Indonesia’s Capital to Reimpose Social Restrictions as COVID-19 Cases Surge

Jakarta ‘pulling the emergency brake’ . . .

Beginning Monday, the Indonesian capital of Jakarta will reinstate large-scale social restrictions (known as PSBB in Bahasa) as new country-wide COVID-19 cases average 3,000 daily, with total cases in the capital now surpassing 50,000. The surge in cases since the end of August is threatening to overwhelm the city’s health-care system where, according to Governor Anies Baswedan, almost 80 per cent of hospital isolation beds for COVID-19 patients are occupied. Although hospitals and the city’s government have worked together to increase capacity, at the current rate, infections will overwhelm hospitals by mid-October. While all provinces have cases, Jakarta and neighbouring West, Central, and East Java have been the hardest hit in recent weeks.

Political discord . . .

Governor Baswedan’s announcement surprised central government ministers who strongly oppose the plan. They say the governor failed to request central approval and are considered that the overly ‘drastic’ PSBB measures could severely hamper economic recovery. As with the first partial lockdown between April and June, Jakarta will restrict public transit and only allow 11 essential sectors to function at limited capacity, with other industries required to work from home. Ministers, however, said government employees would continue in-office work. Jakarta’s governor is not the only official to act unilaterally in light of slow central government action, as several Indigenous communities through the archipelago have also implemented their own strict measures since June to prevent and curb transmissions.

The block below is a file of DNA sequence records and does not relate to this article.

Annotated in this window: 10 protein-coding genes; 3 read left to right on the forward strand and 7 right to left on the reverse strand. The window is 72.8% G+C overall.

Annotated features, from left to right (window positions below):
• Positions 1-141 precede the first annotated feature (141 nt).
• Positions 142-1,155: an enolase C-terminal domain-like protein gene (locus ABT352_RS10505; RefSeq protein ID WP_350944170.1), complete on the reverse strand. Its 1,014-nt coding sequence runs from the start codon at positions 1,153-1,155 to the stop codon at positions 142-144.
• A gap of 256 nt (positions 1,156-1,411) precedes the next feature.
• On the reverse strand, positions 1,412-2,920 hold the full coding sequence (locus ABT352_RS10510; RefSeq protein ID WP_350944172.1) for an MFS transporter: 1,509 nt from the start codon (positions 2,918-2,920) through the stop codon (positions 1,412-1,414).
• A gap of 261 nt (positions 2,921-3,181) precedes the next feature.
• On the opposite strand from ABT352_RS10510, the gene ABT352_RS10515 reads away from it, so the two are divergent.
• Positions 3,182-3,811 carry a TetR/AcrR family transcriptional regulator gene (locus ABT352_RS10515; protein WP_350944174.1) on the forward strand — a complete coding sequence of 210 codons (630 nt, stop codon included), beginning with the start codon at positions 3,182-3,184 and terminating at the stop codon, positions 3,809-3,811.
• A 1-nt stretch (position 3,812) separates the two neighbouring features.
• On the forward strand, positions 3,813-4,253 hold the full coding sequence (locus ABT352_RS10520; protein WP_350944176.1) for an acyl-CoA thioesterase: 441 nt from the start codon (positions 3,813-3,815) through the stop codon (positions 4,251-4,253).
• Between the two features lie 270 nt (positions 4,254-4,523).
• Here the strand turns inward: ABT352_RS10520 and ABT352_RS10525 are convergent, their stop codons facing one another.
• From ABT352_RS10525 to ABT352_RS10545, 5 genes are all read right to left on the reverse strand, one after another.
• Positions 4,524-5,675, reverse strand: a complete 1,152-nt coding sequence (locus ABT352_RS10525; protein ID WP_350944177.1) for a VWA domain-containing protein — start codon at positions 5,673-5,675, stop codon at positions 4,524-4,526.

Flattening the curve or the economy?

Although President Joko Widodo and his government have prioritized economic concerns over public health through the pandemic, he did not outright oppose Baswedan’s plan, instead urging caution in implementing PSBB measures and collaboration with Jakarta’s satellite cities to mitigate disruption. Domestic and foreign analysts believe that economic recovery cannot happen until Indonesia succeeds in controlling COVID-19 transmission. An ongoing health crisis also makes Indonesia less competitive in attracting investment compared to neighbours like Vietnam and Malaysia, which have managed infections more successfully. On the positive side, Indonesia has been very active multilaterally in the pursuit of long-term strategies against COVID-19, most recently negotiating with Canada on Thursday to obtain future vaccines.